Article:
This subproject is one of many research subprojects utilizing theresources provided by a Center grant funded by NIH/NCRR. The subproject andinvestigator (PI) may have received primary funding from another NIH source,and thus could be represented in other CRISP entries. The institution listed isfor the Center, which is not necessarily the institution for the investigator.The goal of this project is the development of a cyclic-AMP(cAMP)-stimulated 'sweat rate' test that will discriminate between fully functional, partially functional, and non-functional forms of the Cystic Fibrosis Transmembrane Conductance Regulator(CFTR). Sweat production can be stimulated by both cholinergic & adrenergic agonists. Collection of cholinergic stimulated sweat & the subsequent measurement of sweat chloride concentration is the basis of a standard diagnostic test for cystic fibrosis (CF), the pilocarpine iontophoresis sweat test. Stimulation of sweat production with pilocarpine leads to initial production of an isotonic secretion in the sweat gland. In non-CF patients, as the secretion traverses the sweat duct, chloride is reabsorbed leading to low concentrations of chloride in sweat as it appears on the skin. This chloride resorption is dependent on the presence of functional CFTR. In CF patients, who lack functional CFTR, the sweat chloride concentration remains high, & distinguishes most, but not all, CF from non-CF patients. However, this technique does not distinguish heterozygote carriers of CFTR mutations from non-carriers, nor does the sweat chloride concentration correlate with disease severity. The hypothesis is that measurement of cAMP-mediated sweat rates will distinguish among CF subjects, non-CF subjects, and non-affected carriers of CFTR mutations. A secondary hypothesis is that there will be a correlation between CFTR activity and sweat rate such that non-affected carriers of CFTR mutations will have intermediate sweat rates to CF and non-CF control subjects. Another secondary hypothesis is that different classes of CFTR mutations can be associated with different levels of sweat rate. Subjects of both genders and all ages are eligible for entry.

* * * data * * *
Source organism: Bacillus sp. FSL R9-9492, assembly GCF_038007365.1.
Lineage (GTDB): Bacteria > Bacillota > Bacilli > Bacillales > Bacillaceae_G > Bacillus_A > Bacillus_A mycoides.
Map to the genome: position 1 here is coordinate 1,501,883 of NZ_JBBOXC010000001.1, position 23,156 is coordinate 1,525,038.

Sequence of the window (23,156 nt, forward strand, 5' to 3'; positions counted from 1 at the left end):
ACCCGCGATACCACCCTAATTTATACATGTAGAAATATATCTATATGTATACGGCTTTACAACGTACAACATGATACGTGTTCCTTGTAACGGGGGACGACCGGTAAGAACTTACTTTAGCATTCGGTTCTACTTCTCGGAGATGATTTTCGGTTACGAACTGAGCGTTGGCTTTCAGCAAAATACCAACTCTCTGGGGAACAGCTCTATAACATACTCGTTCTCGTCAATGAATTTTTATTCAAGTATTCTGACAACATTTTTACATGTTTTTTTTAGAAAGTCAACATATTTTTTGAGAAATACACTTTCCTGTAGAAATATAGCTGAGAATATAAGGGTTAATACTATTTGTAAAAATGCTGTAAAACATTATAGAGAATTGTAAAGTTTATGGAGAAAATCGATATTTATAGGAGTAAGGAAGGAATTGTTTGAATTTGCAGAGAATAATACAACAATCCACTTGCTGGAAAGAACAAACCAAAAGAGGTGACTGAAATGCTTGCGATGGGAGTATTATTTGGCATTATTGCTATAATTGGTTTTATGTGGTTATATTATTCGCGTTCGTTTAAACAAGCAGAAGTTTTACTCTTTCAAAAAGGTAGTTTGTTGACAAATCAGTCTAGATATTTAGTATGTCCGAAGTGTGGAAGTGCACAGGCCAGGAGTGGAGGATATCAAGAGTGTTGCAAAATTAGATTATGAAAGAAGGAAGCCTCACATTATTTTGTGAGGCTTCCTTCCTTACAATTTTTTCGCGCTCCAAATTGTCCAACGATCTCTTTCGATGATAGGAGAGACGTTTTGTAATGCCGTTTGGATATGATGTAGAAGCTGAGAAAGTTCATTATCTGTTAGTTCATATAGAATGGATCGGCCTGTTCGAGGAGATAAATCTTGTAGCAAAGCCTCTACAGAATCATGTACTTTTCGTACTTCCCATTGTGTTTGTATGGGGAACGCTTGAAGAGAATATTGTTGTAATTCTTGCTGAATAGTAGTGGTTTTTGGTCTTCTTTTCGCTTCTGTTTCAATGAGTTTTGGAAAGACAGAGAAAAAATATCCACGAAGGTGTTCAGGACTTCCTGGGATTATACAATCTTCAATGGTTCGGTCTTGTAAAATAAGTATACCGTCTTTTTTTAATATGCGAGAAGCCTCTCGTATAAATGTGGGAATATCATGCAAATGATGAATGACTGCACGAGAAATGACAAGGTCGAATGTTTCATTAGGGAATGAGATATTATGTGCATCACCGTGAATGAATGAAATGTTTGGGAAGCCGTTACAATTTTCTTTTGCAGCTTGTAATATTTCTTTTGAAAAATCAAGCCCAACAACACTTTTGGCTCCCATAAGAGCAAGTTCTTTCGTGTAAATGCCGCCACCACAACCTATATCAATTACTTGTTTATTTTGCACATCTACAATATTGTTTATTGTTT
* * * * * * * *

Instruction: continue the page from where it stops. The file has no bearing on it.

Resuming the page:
National Institute of Health (NIH)
National Center for Research Resources (NCRR)
General Clinical Research Centers Program (M01)
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Special Emphasis Panel (ZRR1-CR-1 (01))
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Johns Hopkins University
Internal Medicine/Medicine
Schools of Medicine
United States
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